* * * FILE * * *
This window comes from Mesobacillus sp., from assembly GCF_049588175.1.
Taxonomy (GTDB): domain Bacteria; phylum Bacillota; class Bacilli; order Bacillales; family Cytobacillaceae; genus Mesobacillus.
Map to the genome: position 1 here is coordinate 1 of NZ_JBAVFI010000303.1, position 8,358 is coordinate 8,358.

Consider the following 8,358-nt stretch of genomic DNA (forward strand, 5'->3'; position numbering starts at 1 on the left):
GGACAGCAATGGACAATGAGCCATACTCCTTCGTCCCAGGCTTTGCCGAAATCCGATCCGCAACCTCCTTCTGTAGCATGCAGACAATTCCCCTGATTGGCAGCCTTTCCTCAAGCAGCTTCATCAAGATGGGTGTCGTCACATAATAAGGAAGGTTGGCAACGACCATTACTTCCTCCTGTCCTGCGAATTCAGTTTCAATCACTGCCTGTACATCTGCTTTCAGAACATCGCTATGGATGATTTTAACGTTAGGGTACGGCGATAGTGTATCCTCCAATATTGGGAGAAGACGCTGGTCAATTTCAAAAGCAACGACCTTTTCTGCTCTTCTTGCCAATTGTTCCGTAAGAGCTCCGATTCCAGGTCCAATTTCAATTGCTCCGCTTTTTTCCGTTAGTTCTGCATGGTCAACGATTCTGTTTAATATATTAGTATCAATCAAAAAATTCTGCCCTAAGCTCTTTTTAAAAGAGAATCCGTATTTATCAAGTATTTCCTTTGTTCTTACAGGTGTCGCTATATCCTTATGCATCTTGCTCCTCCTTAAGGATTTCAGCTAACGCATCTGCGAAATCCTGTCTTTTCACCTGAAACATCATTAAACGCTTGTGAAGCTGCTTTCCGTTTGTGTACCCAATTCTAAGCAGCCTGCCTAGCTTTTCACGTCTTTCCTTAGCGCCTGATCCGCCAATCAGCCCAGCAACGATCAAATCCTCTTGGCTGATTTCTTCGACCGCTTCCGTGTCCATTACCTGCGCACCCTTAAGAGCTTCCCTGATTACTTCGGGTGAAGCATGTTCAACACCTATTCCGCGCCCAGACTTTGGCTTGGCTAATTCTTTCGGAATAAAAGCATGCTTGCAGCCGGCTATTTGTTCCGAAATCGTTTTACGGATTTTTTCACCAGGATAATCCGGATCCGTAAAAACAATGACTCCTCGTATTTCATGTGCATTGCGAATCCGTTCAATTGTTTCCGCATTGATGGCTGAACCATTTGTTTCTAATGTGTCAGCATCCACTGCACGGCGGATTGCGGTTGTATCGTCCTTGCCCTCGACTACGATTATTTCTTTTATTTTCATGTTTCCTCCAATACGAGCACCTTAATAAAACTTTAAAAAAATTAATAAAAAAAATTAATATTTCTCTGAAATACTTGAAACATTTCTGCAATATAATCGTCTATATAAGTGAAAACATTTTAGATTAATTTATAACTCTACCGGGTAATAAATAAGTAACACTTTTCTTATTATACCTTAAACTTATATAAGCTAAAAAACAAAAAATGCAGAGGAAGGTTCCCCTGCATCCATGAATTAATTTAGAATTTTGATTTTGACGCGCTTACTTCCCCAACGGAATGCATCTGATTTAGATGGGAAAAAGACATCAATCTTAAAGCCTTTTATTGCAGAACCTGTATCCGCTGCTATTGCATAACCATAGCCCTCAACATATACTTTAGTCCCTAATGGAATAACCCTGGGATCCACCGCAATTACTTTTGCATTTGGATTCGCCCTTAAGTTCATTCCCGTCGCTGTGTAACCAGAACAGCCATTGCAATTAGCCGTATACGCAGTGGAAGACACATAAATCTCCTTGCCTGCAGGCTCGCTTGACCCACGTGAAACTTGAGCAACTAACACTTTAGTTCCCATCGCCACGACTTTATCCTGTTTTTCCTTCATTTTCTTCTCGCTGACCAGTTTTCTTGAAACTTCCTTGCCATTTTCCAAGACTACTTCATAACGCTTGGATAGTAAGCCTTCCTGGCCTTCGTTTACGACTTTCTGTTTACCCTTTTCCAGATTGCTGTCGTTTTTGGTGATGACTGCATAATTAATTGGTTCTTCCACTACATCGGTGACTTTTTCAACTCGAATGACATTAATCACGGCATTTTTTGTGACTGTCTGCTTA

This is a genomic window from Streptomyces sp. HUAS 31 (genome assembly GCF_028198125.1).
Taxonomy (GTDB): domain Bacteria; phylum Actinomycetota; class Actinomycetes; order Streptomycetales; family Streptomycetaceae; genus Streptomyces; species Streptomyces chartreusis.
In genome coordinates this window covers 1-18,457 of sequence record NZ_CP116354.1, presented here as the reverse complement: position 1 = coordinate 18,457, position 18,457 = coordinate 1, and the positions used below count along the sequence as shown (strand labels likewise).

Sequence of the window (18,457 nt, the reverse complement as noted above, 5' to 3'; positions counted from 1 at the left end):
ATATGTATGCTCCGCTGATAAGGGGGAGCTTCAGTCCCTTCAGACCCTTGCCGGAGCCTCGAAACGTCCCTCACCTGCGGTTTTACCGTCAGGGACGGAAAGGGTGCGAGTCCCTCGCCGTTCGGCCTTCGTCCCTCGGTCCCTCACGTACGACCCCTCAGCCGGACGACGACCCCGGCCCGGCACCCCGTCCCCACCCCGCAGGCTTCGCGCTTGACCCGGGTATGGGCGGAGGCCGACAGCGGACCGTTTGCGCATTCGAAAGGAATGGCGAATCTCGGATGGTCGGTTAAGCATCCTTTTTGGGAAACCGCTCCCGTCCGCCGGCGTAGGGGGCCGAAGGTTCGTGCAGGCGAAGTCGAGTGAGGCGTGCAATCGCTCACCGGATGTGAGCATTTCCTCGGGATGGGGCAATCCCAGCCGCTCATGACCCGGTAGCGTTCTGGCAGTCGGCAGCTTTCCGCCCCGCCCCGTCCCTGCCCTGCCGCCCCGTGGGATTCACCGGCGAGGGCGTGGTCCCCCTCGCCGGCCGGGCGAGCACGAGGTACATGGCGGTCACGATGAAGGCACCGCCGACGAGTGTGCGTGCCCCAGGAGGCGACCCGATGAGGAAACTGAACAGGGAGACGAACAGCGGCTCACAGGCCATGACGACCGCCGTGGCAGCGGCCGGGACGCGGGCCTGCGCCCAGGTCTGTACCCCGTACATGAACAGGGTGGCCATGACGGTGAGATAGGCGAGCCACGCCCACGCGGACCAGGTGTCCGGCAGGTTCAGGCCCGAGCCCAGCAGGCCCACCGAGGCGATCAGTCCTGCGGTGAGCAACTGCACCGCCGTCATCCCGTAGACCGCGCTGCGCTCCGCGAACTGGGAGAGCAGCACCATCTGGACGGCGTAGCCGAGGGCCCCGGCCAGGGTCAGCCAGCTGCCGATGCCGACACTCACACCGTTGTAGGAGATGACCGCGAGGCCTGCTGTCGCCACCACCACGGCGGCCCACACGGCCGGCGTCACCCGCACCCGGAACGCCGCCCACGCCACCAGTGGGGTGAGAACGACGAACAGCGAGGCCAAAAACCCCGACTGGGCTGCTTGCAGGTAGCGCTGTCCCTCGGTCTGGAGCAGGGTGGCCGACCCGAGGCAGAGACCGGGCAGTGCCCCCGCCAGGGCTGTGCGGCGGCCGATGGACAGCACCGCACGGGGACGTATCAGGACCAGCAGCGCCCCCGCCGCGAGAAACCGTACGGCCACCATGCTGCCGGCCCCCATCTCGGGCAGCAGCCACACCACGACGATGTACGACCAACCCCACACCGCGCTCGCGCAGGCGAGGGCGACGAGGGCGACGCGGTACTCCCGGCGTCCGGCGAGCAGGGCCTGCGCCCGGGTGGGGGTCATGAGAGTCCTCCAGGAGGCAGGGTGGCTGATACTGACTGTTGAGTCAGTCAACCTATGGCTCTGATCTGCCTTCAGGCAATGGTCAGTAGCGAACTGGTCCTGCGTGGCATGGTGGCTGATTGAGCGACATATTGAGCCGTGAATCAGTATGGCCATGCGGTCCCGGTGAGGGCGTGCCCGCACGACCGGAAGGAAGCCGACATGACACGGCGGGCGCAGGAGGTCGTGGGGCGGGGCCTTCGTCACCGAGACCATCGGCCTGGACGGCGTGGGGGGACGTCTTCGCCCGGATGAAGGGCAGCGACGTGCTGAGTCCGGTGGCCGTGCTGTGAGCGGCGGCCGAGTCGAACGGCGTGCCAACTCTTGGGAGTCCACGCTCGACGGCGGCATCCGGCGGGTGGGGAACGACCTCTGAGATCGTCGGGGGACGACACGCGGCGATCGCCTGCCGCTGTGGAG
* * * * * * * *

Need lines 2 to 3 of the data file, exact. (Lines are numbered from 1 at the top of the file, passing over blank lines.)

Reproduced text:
Taxonomy (GTDB): domain Bacteria; phylum Bacillota; class Bacilli; order Bacillales; family Cytobacillaceae; genus Mesobacillus.
Map to the genome: position 1 here is coordinate 1 of NZ_JBAVFI010000303.1, position 8,358 is coordinate 8,358.